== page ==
Last Updated on May 22, 2024 by Jason

The balance wheel, combined with the hairspring, is the critical timekeeping component of the movement. It forms an oscillator that controls the release of power from the mainspring barrel via the wheel train and the escapement and regulates the timekeeping of the watch. The balance wheel has a central arm which is mounted on the balance staff and carries a circular rim that is the oscillating mass.

The balance wheel appeared with the first mechanical clocks in 14th century Europe. Early balance wheels lacked a hairspring and were pushed in one direction by the escapement until the verge flag that was in contact with a tooth on the escape wheel slipped past the tip of the tooth. The action of the escapement was reversed, pushing the balance wheel back in the other direction.

Balance and hairspring, in an ETA 1280 movement.
Balance and hairspring, in an ETA 1280 movement.


The Dutch mathematician Christiaan Huygens developed the balance wheel, in its current form, in the 1670s and was granted a French patent for it in 1675. Huygens’s contribution was to introduce a spiralled balance spring or hairspring to the balance wheel, which causes it to oscillate with a constant frequency.

The hairspring is mounted above the balance. It is secured to the balance cock at its outer end by the stud. Its inner end is secured to the balance staff by the collet. The hairspring is constantly trying to hold the balance wheel in one central position. If the balance is moved from that central position in either direction, the spring pulls it back. A regulator lever is often fitted to the balance cock. This can be used to alter the free length of the spring and thereby adjust the rate of the timepiece. A fast or slow running watch can be adjusted by the regulator to improve its timing by several seconds a day.

The balance cycle

As the balance swings back and forth, a small impulse jewel, attached to the balance staff, knocks the pallet lever from one side to the other. Each time this happens, the pallet jewel that is currently locking the escape wheel is released. This frees one tooth of the escape wheel and the wheel rotates. The other pallet jewel then locks with the escape wheel. As such, each time that the balance wheel swings, the escape wheel advances one tooth. Immediately after the locking pallet jewel has released a tooth of the escape wheel, the escape wheel gives the pallet jewel a push, which in turn makes the lever give a push to the balance wheel through the impulse pin. This push or impulse, as it is called, is what keeps the balance swinging backwards and forwards.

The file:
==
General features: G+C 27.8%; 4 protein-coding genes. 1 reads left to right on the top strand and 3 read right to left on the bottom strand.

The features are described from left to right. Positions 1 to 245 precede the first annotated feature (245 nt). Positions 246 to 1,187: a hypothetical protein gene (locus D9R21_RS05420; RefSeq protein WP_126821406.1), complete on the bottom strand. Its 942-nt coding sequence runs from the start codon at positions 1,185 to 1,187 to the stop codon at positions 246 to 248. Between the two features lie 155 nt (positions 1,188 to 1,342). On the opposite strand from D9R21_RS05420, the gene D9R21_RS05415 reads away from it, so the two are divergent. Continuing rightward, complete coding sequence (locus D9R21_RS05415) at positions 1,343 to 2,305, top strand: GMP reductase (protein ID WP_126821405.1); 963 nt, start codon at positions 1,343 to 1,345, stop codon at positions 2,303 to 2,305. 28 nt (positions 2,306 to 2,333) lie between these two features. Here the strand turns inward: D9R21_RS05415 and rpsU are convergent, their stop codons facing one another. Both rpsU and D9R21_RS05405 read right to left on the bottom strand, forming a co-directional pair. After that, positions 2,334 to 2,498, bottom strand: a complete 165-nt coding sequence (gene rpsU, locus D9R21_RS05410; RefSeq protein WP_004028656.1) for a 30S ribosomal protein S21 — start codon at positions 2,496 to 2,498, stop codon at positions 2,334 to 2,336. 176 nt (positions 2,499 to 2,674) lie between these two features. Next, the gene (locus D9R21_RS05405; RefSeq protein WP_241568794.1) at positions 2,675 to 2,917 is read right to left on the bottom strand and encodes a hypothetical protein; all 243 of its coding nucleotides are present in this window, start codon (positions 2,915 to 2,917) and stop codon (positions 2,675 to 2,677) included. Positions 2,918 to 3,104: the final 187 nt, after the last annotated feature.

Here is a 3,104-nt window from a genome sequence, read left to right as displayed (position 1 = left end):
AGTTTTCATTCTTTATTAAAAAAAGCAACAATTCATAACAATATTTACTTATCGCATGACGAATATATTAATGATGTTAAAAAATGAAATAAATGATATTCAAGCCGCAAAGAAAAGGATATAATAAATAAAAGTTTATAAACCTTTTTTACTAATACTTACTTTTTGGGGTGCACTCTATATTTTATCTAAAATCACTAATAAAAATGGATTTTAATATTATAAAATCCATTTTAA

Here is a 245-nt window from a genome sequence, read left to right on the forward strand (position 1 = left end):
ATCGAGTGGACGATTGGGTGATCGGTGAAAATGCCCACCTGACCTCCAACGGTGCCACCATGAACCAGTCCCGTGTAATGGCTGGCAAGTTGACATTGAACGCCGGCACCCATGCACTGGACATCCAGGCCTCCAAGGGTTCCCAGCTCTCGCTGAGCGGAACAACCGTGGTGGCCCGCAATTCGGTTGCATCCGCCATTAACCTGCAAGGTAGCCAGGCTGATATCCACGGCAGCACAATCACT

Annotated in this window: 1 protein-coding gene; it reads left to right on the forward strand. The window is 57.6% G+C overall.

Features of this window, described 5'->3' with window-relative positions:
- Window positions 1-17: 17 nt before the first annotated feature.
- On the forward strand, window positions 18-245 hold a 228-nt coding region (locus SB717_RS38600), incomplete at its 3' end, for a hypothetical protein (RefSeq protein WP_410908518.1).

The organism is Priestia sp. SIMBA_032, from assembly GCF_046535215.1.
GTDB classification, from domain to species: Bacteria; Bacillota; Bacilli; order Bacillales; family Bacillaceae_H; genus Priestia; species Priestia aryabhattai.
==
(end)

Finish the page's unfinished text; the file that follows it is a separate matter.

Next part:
The escapement.
The escapement.

Once the balance has nudged the lever it carries on turning as far as its momentum will take it against the resistance of the hairspring. When the balance has run out of energy it pauses and then the hairspring accelerates it in the reverse direction. In passing it knocks the lever back in the other direction, and the cycle repeats. This process occurs thousands of times per hour.

The period of oscillation

Each swing in a single direction of the balance wheel is referred to as a beat. A complete cycle, or period of oscillation, consists of two beats, one in each direction. Each beat represents a tick and the forward movement of the hands. Because these beats are happening so quickly it is barely noticeable to the naked eye. As a result, the sweeping second hand of a mechanical watch is actually an optical illusion. The balance wheel is ticking or beating around 5 beats per second (18,000 BPH). The second hand ticks forward for each of these beats, that is 5 times a second, this creates the appearance that the hand is actually sweeping forward. If you listen closely, you can hear the multiple “ticks” that occur with each beat.

The effects of temperature

The balance wheels and hairsprings are both highly susceptible to changes in temperature. Early watches had hairsprings made of plain steel and balances of brass or steel. The effects of temperature on these noticeably affected the rate. For example, an increase in temperature causes the metal of the hairspring and the balance to expand. The effect on a hairspring made of plain steel is that the elasticity of the spring decreases significantly as the temperature increases. This results in a weaker spring with increasing temperature.

An increase in temperature also increases the diameter of the balance wheel, increasing its rotational inertia. This makes it harder for the hairspring to accelerate the balance wheel. A weaker hairspring and the increased inertia of the balance wheel combine to slow down the number of beats and the movement loses time. The opposite occurs with colder temperatures. However, these issues were gradually compensated for by using different alloys and materials that were more resistant to changes in temperature. These temperature-adjusted movements are accurate to within just a few seconds a day. All good quality watches, modern and vintage, will include a compensated balance that offsets the effects of temperature.

Related content

Christiaan Huygens at Wikipedia.